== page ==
DETROIT - Gordie Howe, who was such a great player in his day that he was christened Mr. Hockey, had some simple words of advice when he spoke with Sidney Crosby.
"I sat down and talked to him for a little while and I was impressed because he could stare a hole through you," said Howe, who is 80 now. "There's not a word goes by he doesn't connect with.
"When he was leaving, I said, 'Do me one favour and don't change anything. Just be the kid you are, the player you are.'
"I met him and I've seen him play. Unless you put two guys on him, he'll kill you in a game. Don't worry about him. He's going to be successful in the long run. Everywhere you look you see Crosby's picture, and it's earned."
Howe told this story during an interview before he and a handful of his teammates from Detroit's championship dynasty of the 1950s were guests of honour at an NHL banquet Sunday night.
A prolific scorer, and a tough-as-nails competitor as well, Howe was the league's all-time leading scorer until Wayne Gretzky came along. He's watching with some envy as the current edition of the Red Wings skates in the championship series.
"I'd love to be on the team with the money they're paying now," he said with a grin.
He wouldn't love being sent to the penalty box under the enforcement of obstruction fouls that is much more strict today than in his era.
"Just touching a guy with a stick, that's ridiculous," he said of some of the penalties he sees called.
Diners stood to applaud as Howe, Red Kelly, who also is 80, Ted Lindsay, who is 82, Alex Delvecchio, practically a kid at age 76, and the others entered the dining hall.
"When you get to my age, you almost believe there'll be a sickness somewhere along the line," Howe said. "You just keep your fingers crossed and hope everybody can come next time.
"You go home and all of a sudden the doctor is knocking at your door. There is illness when you get old and (retired athletes) are subject to it like everybody else."
Lindsay recalled travelling by train in the old six-team NHL.
"In those days, we never spoke to players on the other team," he said. "If I was in Maple Leaf Gardens and I came out on College Street and there was a Toronto Maple Leafs player, you'd cross the street.
"In Montreal, we'd catch a train at 11:10 after a game and as long as there were no fights you'd catch the 11:10. We always hoped when the Canadiens were on that train that in Toronto on Sunday morning they'd put the diner between the two sleeping cars because I didn't want to walk through the car and have to look at all those stupid Frenchmen, and likewise they didn't want to look at us stupid Englishmen or whatever we were, you know.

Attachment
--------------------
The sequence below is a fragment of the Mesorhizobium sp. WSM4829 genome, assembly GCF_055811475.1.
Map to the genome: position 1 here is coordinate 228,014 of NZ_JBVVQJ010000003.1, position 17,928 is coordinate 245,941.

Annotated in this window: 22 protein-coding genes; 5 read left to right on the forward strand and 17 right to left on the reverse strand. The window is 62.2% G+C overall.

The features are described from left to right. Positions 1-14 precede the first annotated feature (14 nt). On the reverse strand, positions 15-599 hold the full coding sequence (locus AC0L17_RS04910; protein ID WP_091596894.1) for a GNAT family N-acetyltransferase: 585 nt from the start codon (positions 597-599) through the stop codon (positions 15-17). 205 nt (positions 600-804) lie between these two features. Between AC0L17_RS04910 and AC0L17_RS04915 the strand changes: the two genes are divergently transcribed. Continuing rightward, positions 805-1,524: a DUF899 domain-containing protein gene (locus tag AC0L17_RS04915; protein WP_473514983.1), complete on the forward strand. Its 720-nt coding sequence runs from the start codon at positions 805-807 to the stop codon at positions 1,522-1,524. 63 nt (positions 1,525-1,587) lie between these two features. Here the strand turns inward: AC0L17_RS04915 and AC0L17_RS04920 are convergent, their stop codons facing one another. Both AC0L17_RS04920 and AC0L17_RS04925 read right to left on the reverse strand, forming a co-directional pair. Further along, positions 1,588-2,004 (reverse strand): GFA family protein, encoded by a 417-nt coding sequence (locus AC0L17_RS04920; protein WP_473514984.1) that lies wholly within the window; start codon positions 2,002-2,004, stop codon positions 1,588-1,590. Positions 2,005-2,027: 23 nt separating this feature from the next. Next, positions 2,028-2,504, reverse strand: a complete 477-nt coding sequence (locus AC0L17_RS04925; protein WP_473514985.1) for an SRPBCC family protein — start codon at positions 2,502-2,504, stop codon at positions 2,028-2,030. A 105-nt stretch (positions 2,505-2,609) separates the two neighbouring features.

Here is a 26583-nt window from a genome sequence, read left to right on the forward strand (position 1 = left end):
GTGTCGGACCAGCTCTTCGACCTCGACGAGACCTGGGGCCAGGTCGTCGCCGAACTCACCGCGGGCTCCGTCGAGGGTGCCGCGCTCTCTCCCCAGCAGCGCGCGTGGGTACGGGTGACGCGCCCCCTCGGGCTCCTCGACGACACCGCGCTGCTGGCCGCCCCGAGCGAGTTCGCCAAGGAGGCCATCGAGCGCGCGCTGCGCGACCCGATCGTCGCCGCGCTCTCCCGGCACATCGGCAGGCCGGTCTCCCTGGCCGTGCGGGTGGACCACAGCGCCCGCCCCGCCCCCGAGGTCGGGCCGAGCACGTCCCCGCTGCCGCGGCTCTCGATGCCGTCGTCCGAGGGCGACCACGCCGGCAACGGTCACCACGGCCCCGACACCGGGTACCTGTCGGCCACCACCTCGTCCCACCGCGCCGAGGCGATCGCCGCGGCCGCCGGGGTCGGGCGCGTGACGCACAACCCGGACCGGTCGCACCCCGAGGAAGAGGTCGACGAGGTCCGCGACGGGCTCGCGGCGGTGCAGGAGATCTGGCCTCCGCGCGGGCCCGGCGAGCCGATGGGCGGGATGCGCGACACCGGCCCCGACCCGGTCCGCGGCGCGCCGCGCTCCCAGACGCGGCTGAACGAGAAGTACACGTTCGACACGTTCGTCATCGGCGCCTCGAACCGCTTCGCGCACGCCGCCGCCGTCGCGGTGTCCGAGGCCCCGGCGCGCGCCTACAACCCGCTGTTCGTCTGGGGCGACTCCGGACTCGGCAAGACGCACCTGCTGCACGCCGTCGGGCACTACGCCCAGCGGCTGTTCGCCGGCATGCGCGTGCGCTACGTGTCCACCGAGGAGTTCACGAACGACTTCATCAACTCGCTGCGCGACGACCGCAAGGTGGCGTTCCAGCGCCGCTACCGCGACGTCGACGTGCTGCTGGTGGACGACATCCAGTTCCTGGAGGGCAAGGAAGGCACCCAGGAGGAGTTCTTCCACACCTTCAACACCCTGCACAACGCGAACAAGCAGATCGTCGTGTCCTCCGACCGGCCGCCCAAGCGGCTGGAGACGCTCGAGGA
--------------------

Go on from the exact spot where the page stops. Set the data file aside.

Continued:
"It always worked out that if the dining car was between, it worked out very well."
Lindsay attempted unsuccessfully to form the first players' association. Management disapproval eventually led to his trade to Chicago.
"I had a Red Wing tattooed on my backside and over my heart but I'd still do the same thing today as much as it changed my life," he said.
A big difference between the NHL of today and way back when is that players are full-time athletes now, while in the old days players found other jobs during the off-season and didn't train all summer.
"From the last game of the season, we never touched skates again until training camp in September," Delvecchio said. "The team kept all the equipment and the skates.
"We had nothing unless we bought skates and we couldn't afford them. We had a lot of great hockey players at the time, but in today's game the athletes are much more conditioned. Maybe we had a few more finesse moves than they do now but they're better athletes now."
Howe said the Red Wings teams of the 1950s developed a togetherness that started with weekly Friday night parties initiated by teammate Sid Abel.
"That togetherness gave us a solid base," Howe said.
Lindsay recalled great rivalries with the Canadiens and reinterated his respect for Montreal star Maurice (Rocket) Richard.
"Rocket Richard from the blue-line on in is still the greatest hockey player who has ever played in the world," Lindsay said. "I don't care if they play hockey for 100 years, nobody will ever be better than The Rocket.
"He was phenomenal. Tremendous strength in the upper body. When he came across that blue-line, if he had the puck on his stick, he was going to get a shot on goal."
Kelly was the first winner of the Norris Trophy as best defenceman. He moved to centre and won more championships with Toronto. He donned a helmet in the mid-1960s - the only player in the NHL to wear one at the time.
"I'd had three concussions and the doc said, 'Red, you'd better wear a helmet,"' Kelly said. "I didn't like it. (Opponents) would whack me on the head because I was wearing a helmet. They didn't have great helmets in those days and it pressed against my temples."
Kelly was on a title team with the Leafs in 1964. He couldn't celebrate the night of the Stanley Cup-clinching win because he also was a member of parliament at the time, and had to be in Ottawa at 2 p.m. the next day because the minority government of Lester Pearson needed all members in attendance for a crucial vote.
The late Harold Ballard, who would become owner of the Leafs and at that time was a Leafs executive, took the Stanley Cup and two bottles of champagne to Kelly's home. Photos were taken, including one of Kelly's newly-arrived son, Conn, sitting in the bowl atop the trophy.
"He had a smile on his face," Kelly recalled. "He did the whole load in the Cup, the whole load.
"When my kids see players drinking champagne out of the Cup, now they all roar. They all have a great laugh."